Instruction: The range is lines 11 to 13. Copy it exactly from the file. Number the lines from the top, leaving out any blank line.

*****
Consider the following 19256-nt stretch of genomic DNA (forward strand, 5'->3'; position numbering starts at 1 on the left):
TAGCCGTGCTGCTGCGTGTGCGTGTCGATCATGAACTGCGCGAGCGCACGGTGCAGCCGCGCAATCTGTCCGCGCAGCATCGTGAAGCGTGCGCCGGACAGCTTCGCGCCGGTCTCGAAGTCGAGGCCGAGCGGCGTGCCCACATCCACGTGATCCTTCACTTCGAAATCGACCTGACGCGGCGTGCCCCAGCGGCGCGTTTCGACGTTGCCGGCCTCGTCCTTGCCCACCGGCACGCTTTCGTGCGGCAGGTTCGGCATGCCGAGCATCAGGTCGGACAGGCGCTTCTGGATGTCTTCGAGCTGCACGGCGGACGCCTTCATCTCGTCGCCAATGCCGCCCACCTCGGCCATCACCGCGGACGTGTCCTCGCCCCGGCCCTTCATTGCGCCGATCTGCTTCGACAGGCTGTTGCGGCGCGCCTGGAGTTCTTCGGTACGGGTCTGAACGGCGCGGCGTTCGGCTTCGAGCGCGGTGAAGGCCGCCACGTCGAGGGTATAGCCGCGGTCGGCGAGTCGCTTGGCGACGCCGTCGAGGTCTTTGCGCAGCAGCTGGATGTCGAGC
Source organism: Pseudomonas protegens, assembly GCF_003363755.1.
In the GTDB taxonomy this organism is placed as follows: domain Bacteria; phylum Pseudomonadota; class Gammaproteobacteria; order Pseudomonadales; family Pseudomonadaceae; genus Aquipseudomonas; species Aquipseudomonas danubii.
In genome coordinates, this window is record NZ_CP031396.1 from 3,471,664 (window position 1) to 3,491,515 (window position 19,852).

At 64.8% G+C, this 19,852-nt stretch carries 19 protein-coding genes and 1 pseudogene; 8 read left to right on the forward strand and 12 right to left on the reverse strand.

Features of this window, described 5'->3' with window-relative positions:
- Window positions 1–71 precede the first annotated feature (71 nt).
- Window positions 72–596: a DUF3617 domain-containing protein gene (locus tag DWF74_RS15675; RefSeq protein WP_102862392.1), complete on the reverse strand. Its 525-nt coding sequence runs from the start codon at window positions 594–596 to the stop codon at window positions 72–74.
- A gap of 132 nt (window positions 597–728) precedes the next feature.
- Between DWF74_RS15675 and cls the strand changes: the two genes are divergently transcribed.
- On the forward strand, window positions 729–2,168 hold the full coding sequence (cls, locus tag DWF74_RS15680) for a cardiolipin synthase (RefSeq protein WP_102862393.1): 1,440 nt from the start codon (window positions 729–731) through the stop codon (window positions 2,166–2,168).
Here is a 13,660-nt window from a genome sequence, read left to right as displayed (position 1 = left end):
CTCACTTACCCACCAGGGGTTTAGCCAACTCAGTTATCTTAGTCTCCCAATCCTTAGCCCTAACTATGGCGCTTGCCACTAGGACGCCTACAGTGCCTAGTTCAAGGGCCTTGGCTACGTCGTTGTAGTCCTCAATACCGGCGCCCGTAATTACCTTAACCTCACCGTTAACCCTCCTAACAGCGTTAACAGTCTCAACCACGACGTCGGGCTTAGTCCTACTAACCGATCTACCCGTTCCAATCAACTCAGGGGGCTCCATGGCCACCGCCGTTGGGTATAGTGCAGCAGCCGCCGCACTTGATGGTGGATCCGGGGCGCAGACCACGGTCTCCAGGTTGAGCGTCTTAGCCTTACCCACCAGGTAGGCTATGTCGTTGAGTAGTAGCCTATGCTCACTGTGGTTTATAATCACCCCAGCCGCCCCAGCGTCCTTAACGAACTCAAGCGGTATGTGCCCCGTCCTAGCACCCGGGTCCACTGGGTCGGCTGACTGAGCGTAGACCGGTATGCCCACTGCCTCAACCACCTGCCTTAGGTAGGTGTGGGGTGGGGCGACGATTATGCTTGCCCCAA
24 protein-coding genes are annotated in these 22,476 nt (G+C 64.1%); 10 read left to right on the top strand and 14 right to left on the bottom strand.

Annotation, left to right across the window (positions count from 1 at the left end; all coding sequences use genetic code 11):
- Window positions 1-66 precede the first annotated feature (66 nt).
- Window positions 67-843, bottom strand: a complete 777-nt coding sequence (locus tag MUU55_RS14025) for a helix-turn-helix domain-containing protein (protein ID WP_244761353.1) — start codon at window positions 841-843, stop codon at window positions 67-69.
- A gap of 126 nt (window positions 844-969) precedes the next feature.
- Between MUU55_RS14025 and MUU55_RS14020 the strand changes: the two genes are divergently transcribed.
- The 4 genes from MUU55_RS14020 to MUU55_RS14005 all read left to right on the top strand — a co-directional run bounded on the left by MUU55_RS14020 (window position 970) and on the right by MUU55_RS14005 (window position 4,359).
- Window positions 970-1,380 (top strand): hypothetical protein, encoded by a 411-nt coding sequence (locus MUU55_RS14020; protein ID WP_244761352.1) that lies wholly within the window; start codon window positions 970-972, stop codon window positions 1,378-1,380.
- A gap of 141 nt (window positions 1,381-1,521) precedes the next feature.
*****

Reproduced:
- Between DWF74_RS15675 and cls the strand changes: the two genes are divergently transcribed.
- On the forward strand, window positions 729–2,168 hold the full coding sequence (cls, locus tag DWF74_RS15680) for a cardiolipin synthase (RefSeq protein WP_102862393.1): 1,440 nt from the start codon (window positions 729–731) through the stop codon (window positions 2,166–2,168).
Here is a 13,660-nt window from a genome sequence, read left to right as displayed (position 1 = left end):